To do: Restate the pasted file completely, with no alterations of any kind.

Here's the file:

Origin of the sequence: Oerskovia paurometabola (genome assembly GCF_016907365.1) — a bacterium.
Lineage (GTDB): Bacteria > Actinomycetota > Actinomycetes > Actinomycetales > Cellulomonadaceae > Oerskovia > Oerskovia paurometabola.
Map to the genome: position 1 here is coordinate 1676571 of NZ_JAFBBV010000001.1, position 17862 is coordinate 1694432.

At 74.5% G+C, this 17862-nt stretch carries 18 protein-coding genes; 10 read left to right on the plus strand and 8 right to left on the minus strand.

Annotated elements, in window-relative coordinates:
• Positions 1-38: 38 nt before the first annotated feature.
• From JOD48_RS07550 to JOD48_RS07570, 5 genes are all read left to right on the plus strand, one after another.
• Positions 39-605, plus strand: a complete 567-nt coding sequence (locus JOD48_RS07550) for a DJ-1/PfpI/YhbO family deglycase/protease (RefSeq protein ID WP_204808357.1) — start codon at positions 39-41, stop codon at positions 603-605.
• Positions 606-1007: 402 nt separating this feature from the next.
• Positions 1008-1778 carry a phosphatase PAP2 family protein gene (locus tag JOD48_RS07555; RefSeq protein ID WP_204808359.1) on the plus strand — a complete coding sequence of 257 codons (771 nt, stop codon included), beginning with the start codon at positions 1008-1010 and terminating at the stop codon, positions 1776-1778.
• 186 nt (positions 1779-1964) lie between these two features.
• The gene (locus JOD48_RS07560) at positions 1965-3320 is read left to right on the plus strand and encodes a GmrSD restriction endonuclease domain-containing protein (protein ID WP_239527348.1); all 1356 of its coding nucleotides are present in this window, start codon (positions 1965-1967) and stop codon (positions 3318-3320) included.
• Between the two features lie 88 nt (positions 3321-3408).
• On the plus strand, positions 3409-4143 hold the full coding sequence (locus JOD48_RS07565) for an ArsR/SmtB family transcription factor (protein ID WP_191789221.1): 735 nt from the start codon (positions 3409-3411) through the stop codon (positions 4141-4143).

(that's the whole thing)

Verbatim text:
Origin of the sequence: Oerskovia paurometabola (genome assembly GCF_016907365.1) — a bacterium.
Lineage (GTDB): Bacteria > Actinomycetota > Actinomycetes > Actinomycetales > Cellulomonadaceae > Oerskovia > Oerskovia paurometabola.
Map to the genome: position 1 here is coordinate 1676571 of NZ_JAFBBV010000001.1, position 17862 is coordinate 1694432.

At 74.5% G+C, this 17862-nt stretch carries 18 protein-coding genes; 10 read left to right on the plus strand and 8 right to left on the minus strand.

Annotated elements, in window-relative coordinates:
• Positions 1-38: 38 nt before the first annotated feature.
• From JOD48_RS07550 to JOD48_RS07570, 5 genes are all read left to right on the plus strand, one after another.
• Positions 39-605, plus strand: a complete 567-nt coding sequence (locus JOD48_RS07550) for a DJ-1/PfpI/YhbO family deglycase/protease (RefSeq protein ID WP_204808357.1) — start codon at positions 39-41, stop codon at positions 603-605.
• Positions 606-1007: 402 nt separating this feature from the next.
• Positions 1008-1778 carry a phosphatase PAP2 family protein gene (locus tag JOD48_RS07555; RefSeq protein ID WP_204808359.1) on the plus strand — a complete coding sequence of 257 codons (771 nt, stop codon included), beginning with the start codon at positions 1008-1010 and terminating at the stop codon, positions 1776-1778.
• 186 nt (positions 1779-1964) lie between these two features.
• The gene (locus JOD48_RS07560) at positions 1965-3320 is read left to right on the plus strand and encodes a GmrSD restriction endonuclease domain-containing protein (protein ID WP_239527348.1); all 1356 of its coding nucleotides are present in this window, start codon (positions 1965-1967) and stop codon (positions 3318-3320) included.
• Between the two features lie 88 nt (positions 3321-3408).
• On the plus strand, positions 3409-4143 hold the full coding sequence (locus JOD48_RS07565) for an ArsR/SmtB family transcription factor (protein ID WP_191789221.1): 735 nt from the start codon (positions 3409-3411) through the stop codon (positions 4141-4143).